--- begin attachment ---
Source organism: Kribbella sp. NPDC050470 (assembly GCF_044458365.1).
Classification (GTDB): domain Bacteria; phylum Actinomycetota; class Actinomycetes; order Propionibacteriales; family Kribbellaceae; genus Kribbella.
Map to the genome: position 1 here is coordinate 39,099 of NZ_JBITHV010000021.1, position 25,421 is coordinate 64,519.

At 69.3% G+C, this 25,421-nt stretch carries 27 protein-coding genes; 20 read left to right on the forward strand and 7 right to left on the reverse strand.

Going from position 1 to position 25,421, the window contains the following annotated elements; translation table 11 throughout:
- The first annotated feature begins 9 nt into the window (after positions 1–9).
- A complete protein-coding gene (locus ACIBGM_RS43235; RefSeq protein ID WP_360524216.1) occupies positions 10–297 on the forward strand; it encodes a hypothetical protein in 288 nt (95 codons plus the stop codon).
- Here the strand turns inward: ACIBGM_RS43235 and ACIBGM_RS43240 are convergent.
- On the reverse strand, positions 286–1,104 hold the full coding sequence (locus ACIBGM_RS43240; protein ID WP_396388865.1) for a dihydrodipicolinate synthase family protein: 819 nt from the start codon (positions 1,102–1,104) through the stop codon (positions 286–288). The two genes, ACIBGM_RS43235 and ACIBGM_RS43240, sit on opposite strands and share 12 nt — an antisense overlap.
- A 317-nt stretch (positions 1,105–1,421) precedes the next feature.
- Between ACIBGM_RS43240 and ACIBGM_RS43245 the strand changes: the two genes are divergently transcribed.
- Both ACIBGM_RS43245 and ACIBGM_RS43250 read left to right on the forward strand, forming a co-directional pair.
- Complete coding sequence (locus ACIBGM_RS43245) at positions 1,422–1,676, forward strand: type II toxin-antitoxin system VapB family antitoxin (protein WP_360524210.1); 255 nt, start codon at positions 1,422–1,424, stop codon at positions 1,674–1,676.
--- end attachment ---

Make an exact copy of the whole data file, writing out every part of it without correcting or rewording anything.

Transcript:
Source organism: Kribbella sp. NPDC050470 (assembly GCF_044458365.1).
Classification (GTDB): domain Bacteria; phylum Actinomycetota; class Actinomycetes; order Propionibacteriales; family Kribbellaceae; genus Kribbella.
Map to the genome: position 1 here is coordinate 39,099 of NZ_JBITHV010000021.1, position 25,421 is coordinate 64,519.

At 69.3% G+C, this 25,421-nt stretch carries 27 protein-coding genes; 20 read left to right on the forward strand and 7 right to left on the reverse strand.

Going from position 1 to position 25,421, the window contains the following annotated elements; translation table 11 throughout:
- The first annotated feature begins 9 nt into the window (after positions 1–9).
- A complete protein-coding gene (locus ACIBGM_RS43235; RefSeq protein ID WP_360524216.1) occupies positions 10–297 on the forward strand; it encodes a hypothetical protein in 288 nt (95 codons plus the stop codon).
- Here the strand turns inward: ACIBGM_RS43235 and ACIBGM_RS43240 are convergent.
- On the reverse strand, positions 286–1,104 hold the full coding sequence (locus ACIBGM_RS43240; protein ID WP_396388865.1) for a dihydrodipicolinate synthase family protein: 819 nt from the start codon (positions 1,102–1,104) through the stop codon (positions 286–288). The two genes, ACIBGM_RS43235 and ACIBGM_RS43240, sit on opposite strands and share 12 nt — an antisense overlap.
- A 317-nt stretch (positions 1,105–1,421) precedes the next feature.
- Between ACIBGM_RS43240 and ACIBGM_RS43245 the strand changes: the two genes are divergently transcribed.
- Both ACIBGM_RS43245 and ACIBGM_RS43250 read left to right on the forward strand, forming a co-directional pair.
- Complete coding sequence (locus ACIBGM_RS43245) at positions 1,422–1,676, forward strand: type II toxin-antitoxin system VapB family antitoxin (protein WP_360524210.1); 255 nt, start codon at positions 1,422–1,424, stop codon at positions 1,674–1,676.